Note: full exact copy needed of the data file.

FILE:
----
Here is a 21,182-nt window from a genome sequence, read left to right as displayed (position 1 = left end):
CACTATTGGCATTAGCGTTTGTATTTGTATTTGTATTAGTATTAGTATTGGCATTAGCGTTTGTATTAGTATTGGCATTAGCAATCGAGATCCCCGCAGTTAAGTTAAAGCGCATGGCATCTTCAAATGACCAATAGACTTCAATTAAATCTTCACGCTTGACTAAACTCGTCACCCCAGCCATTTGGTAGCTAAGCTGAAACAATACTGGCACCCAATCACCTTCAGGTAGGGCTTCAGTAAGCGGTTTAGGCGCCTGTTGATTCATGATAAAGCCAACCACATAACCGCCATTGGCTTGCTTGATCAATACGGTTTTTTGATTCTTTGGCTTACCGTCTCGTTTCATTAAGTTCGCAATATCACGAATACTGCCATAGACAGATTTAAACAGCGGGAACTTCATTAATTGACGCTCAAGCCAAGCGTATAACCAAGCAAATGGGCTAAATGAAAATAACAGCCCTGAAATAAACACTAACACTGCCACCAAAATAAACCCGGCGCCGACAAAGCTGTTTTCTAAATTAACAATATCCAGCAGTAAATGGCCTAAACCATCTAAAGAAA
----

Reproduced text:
Here is a 21,182-nt window from a genome sequence, read left to right as displayed (position 1 = left end):
CACTATTGGCATTAGCGTTTGTATTTGTATTTGTATTAGTATTAGTATTGGCATTAGCGTTTGTATTAGTATTGGCATTAGCAATCGAGATCCCCGCAGTTAAGTTAAAGCGCATGGCATCTTCAAATGACCAATAGACTTCAATTAAATCTTCACGCTTGACTAAACTCGTCACCCCAGCCATTTGGTAGCTAAGCTGAAACAATACTGGCACCCAATCACCTTCAGGTAGGGCTTCAGTAAGCGGTTTAGGCGCCTGTTGATTCATGATAAAGCCAACCACATAACCGCCATTGGCTTGCTTGATCAATACGGTTTTTTGATTCTTTGGCTTACCGTCTCGTTTCATTAAGTTCGCAATATCACGAATACTGCCATAGACAGATTTAAACAGCGGGAACTTCATTAATTGACGCTCAAGCCAAGCGTATAACCAAGCAAATGGGCTAAATGAAAATAACAGCCCTGAAATAAACACTAACACTGCCACCAAAATAAACCCGGCGCCGACAAAGCTGTTTTCTAAATTAACAATATCCAGCAGTAAATGGCCTAAACCATCTAAAGAAA